2018: Powerful Communities
Giving Northwest communities more power
Are solar panels the answer to your household’s energy demand? Could communities get together and get a stake in a wind farm? Is biomass really an option for households? What grants are available?
All those questions, and more, have been answered at the Powerful Communities Conference, held on 15th June in IT Sligo. The conference was hosted by GEAI (Leitrim) and IT Sligo. The speakers had included Aedín McLoughlin, GEAI; Mel Gavin, I.T. Sligo; Francesca Franzetti, GEAI; Leslie O’Hora, GEAI (substitute for Michael McCarthy, Irish Solar Energy Association); Pauline Leonard, Western Development Commission; Paul Kenny, Tipperary Energy Agency; Ruth Buggie, SEAI and Seamus Dunbar, North Leitrim SEC.
The event ended with a World Café style discussion of the way forward for communities and the region. Below you can read the results of the round-tables where six different themes were discussed.
All communities become powerful
A community is powerful when community and politics are closely connected and in continuous dialogue. What is hoped for is a virtuous circle where politics through laws and institutions supports the choices of the community, and together they benefit from the results obtained. Shared choices can be driven by the PPNs, through which communities can enjoy greater decision-making power. It is necessary to imagine the possible future scenarios, the challenges and the changes that we hope will happen. The focus is on future generations. We need to ask not only for economic and administrative support, but above all educational support. We need to start thinking about new ways of involving children, young people and parents – e.g. through creative visualization and gamification techniques – to create awareness and think about tomorrow.
Local forestry produces biomass
If we want to increase forestry and the use of biomass energy, it is necessary for people to be able to make decisions at a local level and participate in any choice. There should be better linkages between NDP (National Development Plan) and CDP (Community Development Programme) – at national and local levels – and also involve IFA, Macra and Hill Farmers Associations in the decision-making process. Forestry is excellent for CO2 absorption, but we must also think about its impact on the territory and the relationship with the space dedicated to agriculture. In general it is good that local communities can choose, as for example regarding the proposal to increase forestry from the current 11% to 20%. Thinking about what is right for us, we can have a look at models like the Finnish one.
Electric transport becomes norm
The future of transport is in renewable energy. What we hope for is prices reduction and a total transformation of transport at local and national level. On the one hand we must try to increase good practices such as car sharing (even if sometimes it was not so effective). On the other hand, public transport can lead the way to the conversion to sustainable transport. – In this case we can also consider alternatives like hydrogen. However, it is good to think broadly, create a smart and uniform system with all the necessary infrastructure (e.g. more charging points for cars or electric bikes). Planning the future of transport it is good to take into account also the positive effects on health, economy and work.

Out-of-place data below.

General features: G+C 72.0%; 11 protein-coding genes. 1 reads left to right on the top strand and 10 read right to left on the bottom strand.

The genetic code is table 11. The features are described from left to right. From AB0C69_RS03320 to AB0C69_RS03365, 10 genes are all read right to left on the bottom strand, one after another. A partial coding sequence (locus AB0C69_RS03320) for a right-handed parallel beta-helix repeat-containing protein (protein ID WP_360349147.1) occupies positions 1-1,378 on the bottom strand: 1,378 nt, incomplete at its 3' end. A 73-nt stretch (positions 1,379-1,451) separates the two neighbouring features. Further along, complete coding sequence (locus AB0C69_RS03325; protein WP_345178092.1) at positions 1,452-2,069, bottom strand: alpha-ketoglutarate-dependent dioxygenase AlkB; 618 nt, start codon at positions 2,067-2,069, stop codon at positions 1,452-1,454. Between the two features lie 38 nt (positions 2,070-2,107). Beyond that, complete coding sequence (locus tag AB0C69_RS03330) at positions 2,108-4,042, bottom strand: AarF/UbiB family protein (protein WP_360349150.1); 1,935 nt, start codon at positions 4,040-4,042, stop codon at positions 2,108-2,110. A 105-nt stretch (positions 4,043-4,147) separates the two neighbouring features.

High capacity powerful supply
A future of renewable energy requires to reconsider the grid. We cannot create an upgraded system without an appropriate infrastructure. It is obviously necessary to assess local needs for a high capacity line. To this end, public consultations must be organized with the support of local authorities, to understand risks and benefits, and at the same time avoid the Nimby effect among the population. It is good to reflect on possible impacts on health on the one hand, and on economic and labor level on the other. A first step could be to create an electric railway line, rerouting excess power from wind energy into it. Furthermore, one could think about exporting overseas energy, and look at models like the Australian virtual grid.
Every house has solar PV panels
If we consider it important to increase the use of solar panels, we need to think of collective actions: starting from energy audits, going to planning and designing with communities. Only in this way we can get the right technology in the right place at the right time. At this stage it is necessary to understand what is the best way to benefit from solar energy: to evaluate costs in terms of investment and return, and to assess reliability in terms of redundancy and energy maintenance. We need to invest locally and work together with communities, thinking together about future generations. Let’s begin to think about concrete examples and ask for possible incentives e.g. feed-in-tariffs.
Every village owns a wind turbine
The benefits of using wind turbines must be equitable among the whole community. For this purpose there are various issues to consider such as ownership models, siting considerations, the role of the grid, and then ancillary benefits such as work, possible funding and possible risks. It is necessary for communities and developers to work together and look for partnerships to develop projects. More opportunities for dialogue at local level are needed to increase the exchange of information between developers and community representatives, in order that every person be aware of the risks and benefits. We could even start thinking about small wind feed-in-tariffs.